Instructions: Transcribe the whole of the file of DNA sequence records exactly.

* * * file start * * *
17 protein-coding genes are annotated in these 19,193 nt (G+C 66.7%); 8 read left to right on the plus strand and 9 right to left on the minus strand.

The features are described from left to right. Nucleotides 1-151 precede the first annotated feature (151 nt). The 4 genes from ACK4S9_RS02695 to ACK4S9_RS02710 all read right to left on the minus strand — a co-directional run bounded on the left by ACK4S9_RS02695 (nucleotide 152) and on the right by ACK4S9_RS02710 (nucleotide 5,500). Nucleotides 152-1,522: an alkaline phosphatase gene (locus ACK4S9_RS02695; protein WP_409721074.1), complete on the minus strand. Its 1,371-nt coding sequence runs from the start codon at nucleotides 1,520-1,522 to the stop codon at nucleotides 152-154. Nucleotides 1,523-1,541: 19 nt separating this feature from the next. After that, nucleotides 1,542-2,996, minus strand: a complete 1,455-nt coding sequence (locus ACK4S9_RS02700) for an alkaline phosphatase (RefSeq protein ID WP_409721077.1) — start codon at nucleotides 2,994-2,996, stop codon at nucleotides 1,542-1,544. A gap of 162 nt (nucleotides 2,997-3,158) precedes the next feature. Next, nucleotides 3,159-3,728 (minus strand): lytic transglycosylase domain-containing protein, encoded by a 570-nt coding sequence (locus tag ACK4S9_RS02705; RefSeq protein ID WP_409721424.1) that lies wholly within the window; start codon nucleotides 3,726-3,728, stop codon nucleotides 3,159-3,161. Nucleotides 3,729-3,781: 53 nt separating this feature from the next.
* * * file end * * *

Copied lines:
17 protein-coding genes are annotated in these 19,193 nt (G+C 66.7%); 8 read left to right on the plus strand and 9 right to left on the minus strand.

The features are described from left to right. Nucleotides 1-151 precede the first annotated feature (151 nt). The 4 genes from ACK4S9_RS02695 to ACK4S9_RS02710 all read right to left on the minus strand — a co-directional run bounded on the left by ACK4S9_RS02695 (nucleotide 152) and on the right by ACK4S9_RS02710 (nucleotide 5,500). Nucleotides 152-1,522: an alkaline phosphatase gene (locus ACK4S9_RS02695; protein WP_409721074.1), complete on the minus strand. Its 1,371-nt coding sequence runs from the start codon at nucleotides 1,520-1,522 to the stop codon at nucleotides 152-154. Nucleotides 1,523-1,541: 19 nt separating this feature from the next. After that, nucleotides 1,542-2,996, minus strand: a complete 1,455-nt coding sequence (locus ACK4S9_RS02700) for an alkaline phosphatase (RefSeq protein ID WP_409721077.1) — start codon at nucleotides 2,994-2,996, stop codon at nucleotides 1,542-1,544. A gap of 162 nt (nucleotides 2,997-3,158) precedes the next feature. Next, nucleotides 3,159-3,728 (minus strand): lytic transglycosylase domain-containing protein, encoded by a 570-nt coding sequence (locus tag ACK4S9_RS02705; RefSeq protein ID WP_409721424.1) that lies wholly within the window; start codon nucleotides 3,726-3,728, stop codon nucleotides 3,159-3,161. Nucleotides 3,729-3,781: 53 nt separating this feature from the next.